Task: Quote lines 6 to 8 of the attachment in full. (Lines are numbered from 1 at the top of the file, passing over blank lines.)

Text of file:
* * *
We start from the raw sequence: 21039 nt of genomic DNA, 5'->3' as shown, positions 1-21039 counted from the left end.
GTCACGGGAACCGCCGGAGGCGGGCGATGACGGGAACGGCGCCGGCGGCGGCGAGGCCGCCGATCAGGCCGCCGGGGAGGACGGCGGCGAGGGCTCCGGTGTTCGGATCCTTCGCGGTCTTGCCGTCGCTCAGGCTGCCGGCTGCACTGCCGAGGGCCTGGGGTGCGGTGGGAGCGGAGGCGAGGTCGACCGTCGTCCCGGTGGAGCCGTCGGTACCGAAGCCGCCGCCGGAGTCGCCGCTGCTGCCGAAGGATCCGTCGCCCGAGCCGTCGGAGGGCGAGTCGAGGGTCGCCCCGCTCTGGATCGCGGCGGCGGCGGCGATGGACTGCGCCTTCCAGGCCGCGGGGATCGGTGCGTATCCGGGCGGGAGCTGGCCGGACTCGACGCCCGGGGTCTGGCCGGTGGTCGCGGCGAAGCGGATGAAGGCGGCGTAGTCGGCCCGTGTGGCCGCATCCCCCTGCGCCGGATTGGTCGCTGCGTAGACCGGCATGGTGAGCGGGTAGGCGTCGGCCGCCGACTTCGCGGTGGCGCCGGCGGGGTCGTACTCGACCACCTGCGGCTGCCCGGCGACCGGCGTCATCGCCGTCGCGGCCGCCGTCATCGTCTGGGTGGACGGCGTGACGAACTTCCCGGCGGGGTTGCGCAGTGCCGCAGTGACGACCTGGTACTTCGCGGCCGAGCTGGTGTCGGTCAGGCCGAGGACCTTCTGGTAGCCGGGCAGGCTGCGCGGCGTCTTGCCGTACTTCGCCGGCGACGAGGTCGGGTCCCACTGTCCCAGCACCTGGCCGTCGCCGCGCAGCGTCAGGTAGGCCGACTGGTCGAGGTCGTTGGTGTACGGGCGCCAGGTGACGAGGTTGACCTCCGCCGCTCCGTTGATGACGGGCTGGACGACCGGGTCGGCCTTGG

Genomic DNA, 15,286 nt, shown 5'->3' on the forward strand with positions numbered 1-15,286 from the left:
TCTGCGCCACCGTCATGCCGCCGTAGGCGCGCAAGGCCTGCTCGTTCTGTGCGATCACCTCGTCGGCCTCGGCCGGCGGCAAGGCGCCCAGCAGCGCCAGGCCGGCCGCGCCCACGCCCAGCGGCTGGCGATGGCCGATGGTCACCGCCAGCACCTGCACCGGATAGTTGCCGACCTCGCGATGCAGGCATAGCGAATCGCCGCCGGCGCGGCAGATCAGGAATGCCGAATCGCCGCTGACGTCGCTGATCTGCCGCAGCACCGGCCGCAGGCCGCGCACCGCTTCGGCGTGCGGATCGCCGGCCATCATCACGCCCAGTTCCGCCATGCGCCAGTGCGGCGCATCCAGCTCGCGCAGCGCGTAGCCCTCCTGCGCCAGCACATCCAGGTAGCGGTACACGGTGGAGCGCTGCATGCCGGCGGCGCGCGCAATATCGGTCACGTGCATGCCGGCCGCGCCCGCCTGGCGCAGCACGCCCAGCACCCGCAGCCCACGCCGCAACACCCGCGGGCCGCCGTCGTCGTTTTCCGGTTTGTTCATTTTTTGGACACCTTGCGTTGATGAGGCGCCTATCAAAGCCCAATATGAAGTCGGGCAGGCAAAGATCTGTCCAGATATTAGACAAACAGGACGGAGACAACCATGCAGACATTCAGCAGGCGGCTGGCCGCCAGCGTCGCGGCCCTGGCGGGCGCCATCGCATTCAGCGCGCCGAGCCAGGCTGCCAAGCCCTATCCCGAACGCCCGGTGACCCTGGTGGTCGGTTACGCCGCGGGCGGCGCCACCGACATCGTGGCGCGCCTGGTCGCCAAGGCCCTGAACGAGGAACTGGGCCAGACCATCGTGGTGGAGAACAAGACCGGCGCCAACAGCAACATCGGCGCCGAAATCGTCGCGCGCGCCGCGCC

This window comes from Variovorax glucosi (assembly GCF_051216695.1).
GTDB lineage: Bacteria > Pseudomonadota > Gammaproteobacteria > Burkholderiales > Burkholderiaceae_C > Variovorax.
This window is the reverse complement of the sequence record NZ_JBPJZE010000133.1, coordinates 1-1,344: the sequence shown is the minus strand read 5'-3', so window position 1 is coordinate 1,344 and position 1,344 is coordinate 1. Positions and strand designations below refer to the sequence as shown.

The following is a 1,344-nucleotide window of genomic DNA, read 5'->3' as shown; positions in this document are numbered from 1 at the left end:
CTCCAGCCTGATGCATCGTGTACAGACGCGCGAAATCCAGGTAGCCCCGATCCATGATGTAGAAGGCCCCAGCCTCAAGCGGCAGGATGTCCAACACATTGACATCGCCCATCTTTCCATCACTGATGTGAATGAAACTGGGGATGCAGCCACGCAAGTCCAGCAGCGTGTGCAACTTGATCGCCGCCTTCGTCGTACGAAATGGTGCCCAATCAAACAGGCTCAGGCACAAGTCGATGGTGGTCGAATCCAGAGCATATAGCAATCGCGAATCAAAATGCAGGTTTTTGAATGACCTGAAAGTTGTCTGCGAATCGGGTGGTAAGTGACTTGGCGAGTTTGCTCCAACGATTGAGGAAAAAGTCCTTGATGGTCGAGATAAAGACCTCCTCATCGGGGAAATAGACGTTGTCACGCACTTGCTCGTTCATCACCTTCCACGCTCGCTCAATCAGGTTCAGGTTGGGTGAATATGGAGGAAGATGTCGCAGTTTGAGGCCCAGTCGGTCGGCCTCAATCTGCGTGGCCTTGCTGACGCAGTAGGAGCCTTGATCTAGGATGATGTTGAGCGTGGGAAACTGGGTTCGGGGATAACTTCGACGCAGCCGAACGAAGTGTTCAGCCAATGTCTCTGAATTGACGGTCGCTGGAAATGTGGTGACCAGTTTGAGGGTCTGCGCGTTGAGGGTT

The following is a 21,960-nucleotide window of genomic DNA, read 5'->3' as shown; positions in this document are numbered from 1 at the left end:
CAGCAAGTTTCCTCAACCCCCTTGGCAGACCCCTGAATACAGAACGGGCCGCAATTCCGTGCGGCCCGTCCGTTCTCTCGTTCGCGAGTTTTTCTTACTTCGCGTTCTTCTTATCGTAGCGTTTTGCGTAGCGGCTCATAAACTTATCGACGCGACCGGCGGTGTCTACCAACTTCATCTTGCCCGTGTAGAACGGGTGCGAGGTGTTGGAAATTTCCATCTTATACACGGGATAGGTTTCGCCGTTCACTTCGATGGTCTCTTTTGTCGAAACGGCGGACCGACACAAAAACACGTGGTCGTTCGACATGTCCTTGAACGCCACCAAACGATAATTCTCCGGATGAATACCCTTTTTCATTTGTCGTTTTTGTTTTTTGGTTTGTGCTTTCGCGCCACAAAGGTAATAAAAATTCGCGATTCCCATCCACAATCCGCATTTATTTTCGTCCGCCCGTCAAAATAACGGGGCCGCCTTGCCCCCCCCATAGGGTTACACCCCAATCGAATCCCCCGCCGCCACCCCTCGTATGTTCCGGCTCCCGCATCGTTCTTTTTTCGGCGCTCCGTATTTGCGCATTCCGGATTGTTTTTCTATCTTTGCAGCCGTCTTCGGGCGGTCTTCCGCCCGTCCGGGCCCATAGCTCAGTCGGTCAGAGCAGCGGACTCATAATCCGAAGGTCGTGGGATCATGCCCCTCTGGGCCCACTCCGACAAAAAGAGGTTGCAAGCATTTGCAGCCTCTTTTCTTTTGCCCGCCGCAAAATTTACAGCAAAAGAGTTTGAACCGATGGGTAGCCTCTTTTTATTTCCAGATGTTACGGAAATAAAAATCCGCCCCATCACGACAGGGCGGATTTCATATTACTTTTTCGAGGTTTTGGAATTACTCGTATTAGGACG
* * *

GTDB lineage: Bacteria > Pseudomonadota > Gammaproteobacteria > Burkholderiales > Burkholderiaceae_C > Variovorax.
This window is the reverse complement of the sequence record NZ_JBPJZE010000133.1, coordinates 1-1,344: the sequence shown is the minus strand read 5'-3', so window position 1 is coordinate 1,344 and position 1,344 is coordinate 1. Positions and strand designations below refer to the sequence as shown.

The following is a 1,344-nucleotide window of genomic DNA, read 5'->3' as shown; positions in this document are numbered from 1 at the left end: